This sample shows how to print the small report listed in the above Figure 2. A derived unit and job are created and several virtual functions are overridden. We start the process by calling the job's function Print() from within handler OnFilePrint():

    //////////////////////////////////////////////////////////////////////////
    // WARNING: uncompiled code ahead
    //////////////////////////////////////////////////////////////////////////
    class MyPrintUnit : public GPrintUnit
    {
    public:
       MyPrintUnit() {;}
       virtual ~MyPrintUnit() {;}
     
       virtual void DefineColHeadings();
       virtual void CreatePrintFonts();
       void InitPrintMetrics()
       virtual BOOL Print();
     
       CFont m_fontHeading;
       CFont m_fontBody;
    };
     
    void MyPrintUnit::DefineColHeadings()
    {
       // define my four columns...percentages should all add up to 1.00
       InsertPrintCol(0, "Part Number", 0.45);
       InsertPrintCol(1, "Description", 0.30);
       InsertPrintCol(2, "Qty.", 0.10);
       InsertPrintCol(3, "Cost", 0.15);
        
       // must call base class
       GPrintUnit::DefineColHeadings();
    }
     
    void MyPrintUnit::CreatePrintFonts()
    {
       m_fontHeading;
       m_fontBody;
       m_fontHeader.CreatePointFont(110, _T("Garamond"), &JDC);//I18nOK
       m_fontFooter.CreatePointFont(90, _T("Garamond"), &JDC);//I18nOK
    }
     
    BOOL MyPrintUnit::Print()
    {
       // must call base class
       GPrintUnit::Print();
     
       StartPage();
     
       PrintColHeadings(DT_LEFT);
       
       struct part
       {
          LPCTSTR lpszPart;
          LPCTSTR lpszDesc;
          LPCTSTR lpszQty;
          LPCTSTR lpszCost;
       };
     
       struct part parts[] = 
     
           {"123-4567", "Binary flip flop module, with 4t5
          rating", "1","$34.45, "aq4-9909", "Overhead flimflam",
          "12", "$0.99", "b59-123","Left-handed gangly wrench",
     
       "6", "$99.99"};  for(int i = 0; i
       <
          sizeof(parts)/sizeof(parts[0]);
     
          i++) { StartRow();  struct
     
          part *pPart=
          &parts[i]; PrintCol(0,pPart->lpszPart);
          PrintCol(1, pPart->lpszDesc);PrintCol(2,
          pPart->lpszQty); PrintCol(3,pPart->lpszCost);
     
          EndRow();
       }
     
       EndPage();
    }
     
     
     
    //////////////////////////////////////////////////////////////////////////
    class MyPrintJob : public GPrintJob
    {
    public:
       MyPrintJob() {;}
       virtual ~MyPrintJob() {;}
       void OnPrint();
    };
     
    void MyPrintJob::OnPrint()
    {
       My PrintUnit unit(this);
       unit.Print();
    }
     
    //////////////////////////////////////////////////////////////////////////
    void OnFilePrint()
    {
       MyPrintJob job;
       job.Print();
    }
    
    Figure 8. Sample usage.

    The meat of the work is done in the unit's overridden Print() function. Several other functions like the unit's DefineColHeadings(), CreatePrintFonts(), and InitPrintMetrics() are all required overrides used to define the fields to be printed, create the fonts we want to use for our headings and body, and let the unit know the dimensions of each, respectively. Notice how StartPage()/StartRow() are used to begin every page/row, and EndPage()/EndRow() are used to complete and advance to the next page/row. You're exposure to fonts and DCs is kept to a minimum, as all you have to do is create the fonts and tell the dc to use them like you would when drawing on-screen.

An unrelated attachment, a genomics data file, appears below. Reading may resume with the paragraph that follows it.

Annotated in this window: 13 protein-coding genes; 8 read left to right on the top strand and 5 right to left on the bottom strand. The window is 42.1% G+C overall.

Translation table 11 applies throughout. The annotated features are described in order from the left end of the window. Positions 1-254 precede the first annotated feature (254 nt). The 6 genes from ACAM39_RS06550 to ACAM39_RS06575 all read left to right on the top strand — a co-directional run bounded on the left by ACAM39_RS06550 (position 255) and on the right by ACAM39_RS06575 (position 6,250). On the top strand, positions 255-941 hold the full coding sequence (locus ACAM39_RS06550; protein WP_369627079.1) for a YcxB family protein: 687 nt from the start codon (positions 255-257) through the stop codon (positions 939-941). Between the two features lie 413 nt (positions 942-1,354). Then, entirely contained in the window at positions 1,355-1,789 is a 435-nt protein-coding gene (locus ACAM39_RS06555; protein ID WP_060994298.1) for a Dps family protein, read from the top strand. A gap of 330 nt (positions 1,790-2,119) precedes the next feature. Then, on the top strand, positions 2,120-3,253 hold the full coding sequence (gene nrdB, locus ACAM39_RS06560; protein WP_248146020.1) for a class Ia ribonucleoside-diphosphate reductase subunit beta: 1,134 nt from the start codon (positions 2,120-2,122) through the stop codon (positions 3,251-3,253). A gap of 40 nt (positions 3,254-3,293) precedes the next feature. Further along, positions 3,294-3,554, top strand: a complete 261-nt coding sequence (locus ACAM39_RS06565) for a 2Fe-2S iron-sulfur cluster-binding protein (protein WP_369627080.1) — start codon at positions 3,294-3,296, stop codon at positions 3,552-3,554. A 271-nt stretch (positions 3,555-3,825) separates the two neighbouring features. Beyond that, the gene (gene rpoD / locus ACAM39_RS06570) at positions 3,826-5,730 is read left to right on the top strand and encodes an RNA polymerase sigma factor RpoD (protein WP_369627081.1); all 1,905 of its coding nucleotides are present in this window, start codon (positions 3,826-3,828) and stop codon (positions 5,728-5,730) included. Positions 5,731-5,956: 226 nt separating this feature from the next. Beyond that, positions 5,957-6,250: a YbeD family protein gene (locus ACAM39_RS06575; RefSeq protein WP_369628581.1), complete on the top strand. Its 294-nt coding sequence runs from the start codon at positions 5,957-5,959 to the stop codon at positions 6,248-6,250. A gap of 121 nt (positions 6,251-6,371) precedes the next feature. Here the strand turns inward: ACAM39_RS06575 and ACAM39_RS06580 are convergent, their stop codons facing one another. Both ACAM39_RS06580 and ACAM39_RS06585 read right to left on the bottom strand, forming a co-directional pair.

Additional Notes

    • Margins
      The GPrintJob class has no direct support for printing margins. However, all you need to do is deflate the drawing rectangle (JRECT) to include your margins. Since all GPrintUnit print functions already use JRECT when printing there is nothing else left to do.
    • Mapping mode
      The classes GPrintUnit and GPrintJob assume MM_TEXT mapping mode. You might have to do some extra work to use other mapping modes. It's fairly easy to do it with these classes, but this article won't demonstrate how to do this.
    • Print preview
      Print preview is not supported by GPrintUnit and GPrintJob. · Helpers There are several utility type classes/functions/macros in the file gfx_printunit.cpp and gfx_printunit.h which are not specifically related to the classes GPrintJob and GPrintUnit. If you have any questions, feel free to drop me an email.

    License

    This article has no explicit license attached to it but may contain usage terms in the article text or the download files themselves. If in doubt please contact the author via the discussion board below.

    A list of licenses authors might use can be found here

    About the Author

    Dan Pilat

    United States United States
    No Biography provided

    Comments and Discussions

     
    QuestionPrinting to non default priner without Cprintdialog PinmemberIan Sutcliffe19-Jun-12 14:02 
    GeneralThis article is 10 years old... PinmemberTuPacMansur16-Jun-10 16:12 
    GeneralGfxFontToCharformat - Memory overwrite Pinmemberhanzzzzzz17-May-10 3:18 
    Generalset defaults Pinmembergeneral_era22-Jul-08 23:50 
    GeneralRe: set defaults Pinmembertqg29-Jul-09 4:12 
    Questionwhat can i do to make it works? where is the creator? PinmemberMember 160180617-Mar-08 20:14 
    GeneralProblem while stopping the print!! Pinmemberphiliptabraham20-Nov-07 20:49 
    NewsReportMax Beta Pinmemberemadns17-Aug-07 8:25 
    GeneralCan't make it work - help! Pinmemberldsdbomber11-May-07 3:15 
    Questioncan it print a picture? Pinmembermohsen nourian3-Oct-06 0:14 
    Generalstrange results from one printer PinmemberJac du lak6-Apr-06 9:52 
    GeneralRe: strange results from one printer PinmemberSven Bruns12-Apr-06 23:09 
    GeneralRe: strange results from one printer PinmemberJac du lak1-Aug-06 10:37 
    Generalhow did you it? Pinmembermohsen nourian28-Sep-06 0:09 
    GeneralRe: how did you it? PinmemberJac du lak28-Sep-06 2:07 
    GeneralApplication Hangs when using a printer conntected by parallel port. Pinmembermgodknecht10-Mar-06 9:16 
    GeneralNice article but it is not working. Pinmemberg_gili26-Feb-06 5:07 
    Generalprinting from CScrollView Pinmembervikas amin26-Sep-05 1:00 
    GeneralRe: printing from CScrollView Pinmembergeorgeraafat26-Feb-06 20:31 
    GeneralRe: printing from CScrollView PinmemberGautam Jain2-Aug-06 3:51 
    Generalprinting Pinmemberamitrajin02@gmail.com5-Sep-05 0:29 
    GeneralRe: printing Pinmemberonlinewan3-Dec-07 16:19 
    GeneralGood sample to start a printing project PinmemberBelal lehwany12-Dec-04 9:07 
    GeneralSingle Word Wrapping PinmemberThe Tough Guy7-Oct-04 19:54 
    GeneralRe: Single Word Wrapping PinmemberShailesh Halankar5-Apr-06 20:23